When Should I Let My Child Whiten Their Teeth?

As your child loses his primary teeth and permanent teeth begin to erupt, you’ll probably notice that the secondary set isn’t as white as your child’s primary teeth. There’s nothing to worry about – it’s completely natural. Primary teeth are much whiter in appearance. However, this change often leads parents to ask about whether they should allow their child to whiten their teeth. As teens grow older and more self-conscious about their smile, they may be questioning their parent about whitening treatments as well. Here’s a closer look at when it’s okay to allow teeth whitening and a few alternatives to tooth whitening that can keep your child’s teeth looking bright and beautiful in the meantime.  

Dental Professionals Suggest Holding Off

While there’s not one specific age for when a child can whiten their teeth, dental professionals generally recommend that you have your child wait until somewhere between the ages of 14 to 18 years old. The reason for waiting is that dentists feel that the tooth pulp in permanent teeth should be fully formed before you try whitening to prevent tooth sensitivity and other complications. For most teens, the pulp is fully developed around age 15. Using a whitening treatment too early can damage gum tissue and break down tooth enamel in young adults.
You’ll probably even want to have your child hold off on using over-the-counter whitening options as well. Most OTC whitening products using hydrogen peroxide, and while it’s generally safe for adults, it hasn’t been proven safe for young adults. Teens are more likely to apply these products incorrectly and leave them on for too long, which increases the chance of adverse effects, such as burning gum tissue, tooth sensitivity, or even accidentally swallowing the bleaching product.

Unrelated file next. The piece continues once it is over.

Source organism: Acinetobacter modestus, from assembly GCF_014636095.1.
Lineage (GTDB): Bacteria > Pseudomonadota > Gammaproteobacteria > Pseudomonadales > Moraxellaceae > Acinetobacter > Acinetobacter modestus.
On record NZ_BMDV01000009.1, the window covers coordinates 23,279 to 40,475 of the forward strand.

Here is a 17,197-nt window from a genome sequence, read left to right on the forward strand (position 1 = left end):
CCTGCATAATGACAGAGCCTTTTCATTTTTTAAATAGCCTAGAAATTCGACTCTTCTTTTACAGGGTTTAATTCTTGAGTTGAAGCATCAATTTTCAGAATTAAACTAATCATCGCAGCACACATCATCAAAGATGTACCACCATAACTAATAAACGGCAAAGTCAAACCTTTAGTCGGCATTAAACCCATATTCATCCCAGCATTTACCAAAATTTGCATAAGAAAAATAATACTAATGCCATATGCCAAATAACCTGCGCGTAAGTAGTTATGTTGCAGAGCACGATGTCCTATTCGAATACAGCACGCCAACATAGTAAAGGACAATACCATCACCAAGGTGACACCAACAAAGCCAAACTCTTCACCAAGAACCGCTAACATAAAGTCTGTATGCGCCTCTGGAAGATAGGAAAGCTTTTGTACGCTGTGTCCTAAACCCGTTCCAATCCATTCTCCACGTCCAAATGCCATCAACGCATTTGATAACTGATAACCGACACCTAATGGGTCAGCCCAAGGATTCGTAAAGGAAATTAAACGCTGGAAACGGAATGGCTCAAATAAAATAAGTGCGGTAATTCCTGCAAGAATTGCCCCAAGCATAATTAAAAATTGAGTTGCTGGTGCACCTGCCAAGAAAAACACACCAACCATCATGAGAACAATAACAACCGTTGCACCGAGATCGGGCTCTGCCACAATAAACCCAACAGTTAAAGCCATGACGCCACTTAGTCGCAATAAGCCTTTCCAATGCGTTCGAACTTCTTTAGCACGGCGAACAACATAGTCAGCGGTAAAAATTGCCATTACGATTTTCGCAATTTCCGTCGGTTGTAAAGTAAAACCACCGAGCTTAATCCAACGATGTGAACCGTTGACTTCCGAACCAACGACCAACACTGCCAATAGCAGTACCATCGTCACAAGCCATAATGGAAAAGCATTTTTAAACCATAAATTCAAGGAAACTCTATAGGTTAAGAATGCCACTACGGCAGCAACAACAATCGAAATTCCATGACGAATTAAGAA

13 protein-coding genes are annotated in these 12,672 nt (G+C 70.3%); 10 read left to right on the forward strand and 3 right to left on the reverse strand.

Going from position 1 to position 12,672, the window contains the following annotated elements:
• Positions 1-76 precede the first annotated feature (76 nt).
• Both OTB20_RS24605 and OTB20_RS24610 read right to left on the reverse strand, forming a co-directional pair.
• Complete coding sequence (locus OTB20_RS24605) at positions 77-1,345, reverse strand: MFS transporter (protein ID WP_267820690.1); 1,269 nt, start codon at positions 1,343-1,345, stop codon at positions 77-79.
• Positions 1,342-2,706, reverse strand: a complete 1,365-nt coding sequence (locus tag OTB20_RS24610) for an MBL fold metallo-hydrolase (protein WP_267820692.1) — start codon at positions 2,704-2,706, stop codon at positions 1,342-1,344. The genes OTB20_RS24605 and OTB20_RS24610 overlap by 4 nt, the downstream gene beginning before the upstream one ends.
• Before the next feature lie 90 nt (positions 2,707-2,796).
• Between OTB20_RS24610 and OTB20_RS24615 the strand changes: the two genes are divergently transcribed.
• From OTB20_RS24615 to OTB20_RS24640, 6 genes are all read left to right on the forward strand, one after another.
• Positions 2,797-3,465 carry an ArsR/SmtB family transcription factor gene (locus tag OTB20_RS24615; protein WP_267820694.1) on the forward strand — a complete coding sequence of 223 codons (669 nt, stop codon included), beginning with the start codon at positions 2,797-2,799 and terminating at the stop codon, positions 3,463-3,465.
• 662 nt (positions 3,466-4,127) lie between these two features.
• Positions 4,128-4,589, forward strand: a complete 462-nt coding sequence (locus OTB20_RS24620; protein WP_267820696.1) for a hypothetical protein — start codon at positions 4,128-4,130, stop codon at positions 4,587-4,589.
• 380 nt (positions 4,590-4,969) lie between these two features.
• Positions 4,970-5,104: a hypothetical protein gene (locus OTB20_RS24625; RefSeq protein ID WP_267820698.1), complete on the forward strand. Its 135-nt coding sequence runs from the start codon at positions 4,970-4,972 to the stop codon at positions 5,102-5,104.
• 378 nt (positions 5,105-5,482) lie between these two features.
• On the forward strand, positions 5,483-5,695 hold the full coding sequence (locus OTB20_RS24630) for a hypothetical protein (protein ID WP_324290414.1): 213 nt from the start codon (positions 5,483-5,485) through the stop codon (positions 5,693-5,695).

Alternatives to Tooth Whitening

Some kids and teens end up wanting to whiten their teeth after they have braces, while others simply want to feel better about their smile. Wearing braces often leaves behind some areas that are whiter than the rest of the teeth, which is normal. Until your dentist feels that it’s okay for your child to undergo whitening procedures, the following are a few great alternatives to tooth whitening that can help keep your child’s smile looking bright.

  • Skip Foods and Drinks that Stain Teeth – If your child wants a whiter smile, teach your child to skip foods and drinks that can stain teeth. Many teens love sodas and sports drinks, and both of those options have the ability to stain teeth and cause cavities. Sugar loaded sweets, tea, and coffee can also make teeth look stained and discolored.
  • Try a Whitening Toothpaste – While allowing your child to try OTC whitening strips and trays may not be the best choice, whitening toothpastes can be safer. They’re a lot gentler on teeth and can gently whiten teeth just a bit. Although a whitening toothpaste won’t provide dramatic whitening results, it’s an option your child can try until they’re old enough for in-office whitening treatments.  
  • Get Your Child in for Routine Checkups and Cleanings – One of the most important things you can do to make sure your child’s smile looks brighter is to make sure they are seen for routine checkups and dental cleanings. Your child should be seen every six months, and a dentist can evaluate your child’s oral health and provide them with some care tips for a healthier, whiter smile. A professional clean will leave your child’s teeth looking fresh and beautiful, too.

Talk to your dentist about the best age to begin whitening treatments for your child. When your child is ready to have tooth whitening treatment, make sure you go into the dentist for professional bleaching instead of turning to over-the-counter options. Having the bleaching done by a dentist helps prevent many of the side effects that can come with whitening, such as tooth sensitivity and burns to soft tissue, and ensures that your child gets the best results.